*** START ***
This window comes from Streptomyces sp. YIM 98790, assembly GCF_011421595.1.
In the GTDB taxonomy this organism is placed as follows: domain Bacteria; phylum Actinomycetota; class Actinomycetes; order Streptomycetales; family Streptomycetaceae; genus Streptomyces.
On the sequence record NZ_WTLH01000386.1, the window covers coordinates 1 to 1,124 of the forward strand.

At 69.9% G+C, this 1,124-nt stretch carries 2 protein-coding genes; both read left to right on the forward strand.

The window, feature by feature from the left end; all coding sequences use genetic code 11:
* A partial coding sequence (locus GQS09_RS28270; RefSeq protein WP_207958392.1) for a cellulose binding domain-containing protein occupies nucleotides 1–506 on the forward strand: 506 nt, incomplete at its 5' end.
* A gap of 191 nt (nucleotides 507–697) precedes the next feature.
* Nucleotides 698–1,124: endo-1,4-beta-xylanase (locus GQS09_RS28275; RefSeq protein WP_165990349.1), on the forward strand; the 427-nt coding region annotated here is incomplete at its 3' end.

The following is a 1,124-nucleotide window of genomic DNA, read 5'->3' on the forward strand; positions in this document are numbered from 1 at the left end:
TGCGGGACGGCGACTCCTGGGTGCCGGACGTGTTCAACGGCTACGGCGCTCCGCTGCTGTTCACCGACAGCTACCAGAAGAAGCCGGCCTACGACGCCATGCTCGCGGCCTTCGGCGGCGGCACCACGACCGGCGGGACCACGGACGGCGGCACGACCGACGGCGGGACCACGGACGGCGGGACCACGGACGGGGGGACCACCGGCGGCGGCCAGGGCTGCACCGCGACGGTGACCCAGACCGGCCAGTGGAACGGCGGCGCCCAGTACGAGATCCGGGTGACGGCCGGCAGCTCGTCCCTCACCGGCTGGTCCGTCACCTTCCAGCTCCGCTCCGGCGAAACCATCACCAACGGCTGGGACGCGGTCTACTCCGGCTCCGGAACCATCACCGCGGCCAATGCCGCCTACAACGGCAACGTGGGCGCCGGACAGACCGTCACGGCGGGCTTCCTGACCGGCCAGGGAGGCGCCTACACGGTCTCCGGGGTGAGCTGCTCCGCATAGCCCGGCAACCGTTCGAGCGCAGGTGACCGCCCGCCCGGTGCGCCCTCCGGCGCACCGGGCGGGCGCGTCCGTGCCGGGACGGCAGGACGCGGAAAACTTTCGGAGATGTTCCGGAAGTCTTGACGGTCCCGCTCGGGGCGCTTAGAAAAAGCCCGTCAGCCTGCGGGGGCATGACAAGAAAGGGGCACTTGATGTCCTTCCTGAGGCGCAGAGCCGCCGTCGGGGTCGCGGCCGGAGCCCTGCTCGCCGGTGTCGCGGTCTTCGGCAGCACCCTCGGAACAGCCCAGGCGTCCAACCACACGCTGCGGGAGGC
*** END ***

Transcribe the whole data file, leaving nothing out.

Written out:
This window comes from Streptomyces sp. YIM 98790, assembly GCF_011421595.1.
In the GTDB taxonomy this organism is placed as follows: domain Bacteria; phylum Actinomycetota; class Actinomycetes; order Streptomycetales; family Streptomycetaceae; genus Streptomyces.
On the sequence record NZ_WTLH01000386.1, the window covers coordinates 1 to 1,124 of the forward strand.

At 69.9% G+C, this 1,124-nt stretch carries 2 protein-coding genes; both read left to right on the forward strand.

The window, feature by feature from the left end; all coding sequences use genetic code 11:
* A partial coding sequence (locus GQS09_RS28270; RefSeq protein WP_207958392.1) for a cellulose binding domain-containing protein occupies nucleotides 1–506 on the forward strand: 506 nt, incomplete at its 5' end.
* A gap of 191 nt (nucleotides 507–697) precedes the next feature.
* Nucleotides 698–1,124: endo-1,4-beta-xylanase (locus GQS09_RS28275; RefSeq protein WP_165990349.1), on the forward strand; the 427-nt coding region annotated here is incomplete at its 3' end.

The following is a 1,124-nucleotide window of genomic DNA, read 5'->3' on the forward strand; positions in this document are numbered from 1 at the left end:
TGCGGGACGGCGACTCCTGGGTGCCGGACGTGTTCAACGGCTACGGCGCTCCGCTGCTGTTCACCGACAGCTACCAGAAGAAGCCGGCCTACGACGCCATGCTCGCGGCCTTCGGCGGCGGCACCACGACCGGCGGGACCACGGACGGCGGCACGACCGACGGCGGGACCACGGACGGCGGGACCACGGACGGGGGGACCACCGGCGGCGGCCAGGGCTGCACCGCGACGGTGACCCAGACCGGCCAGTGGAACGGCGGCGCCCAGTACGAGATCCGGGTGACGGCCGGCAGCTCGTCCCTCACCGGCTGGTCCGTCACCTTCCAGCTCCGCTCCGGCGAAACCATCACCAACGGCTGGGACGCGGTCTACTCCGGCTCCGGAACCATCACCGCGGCCAATGCCGCCTACAACGGCAACGTGGGCGCCGGACAGACCGTCACGGCGGGCTTCCTGACCGGCCAGGGAGGCGCCTACACGGTCTCCGGGGTGAGCTGCTCCGCATAGCCCGGCAACCGTTCGAGCGCAGGTGACCGCCCGCCCGGTGCGCCCTCCGGCGCACCGGGCGGGCGCGTCCGTGCCGGGACGGCAGGACGCGGAAAACTTTCGGAGATGTTCCGGAAGTCTTGACGGTCCCGCTCGGGGCGCTTAGAAAAAGCCCGTCAGCCTGCGGGGGCATGACAAGAAAGGGGCACTTGATGTCCTTCCTGAGGCGCAGAGCCGCCGTCGGGGTCGCGGCCGGAGCCCTGCTCGCCGGTGTCGCGGTCTTCGGCAGCACCCTCGGAACAGCCCAGGCGTCCAACCACACGCTGCGGGAGGC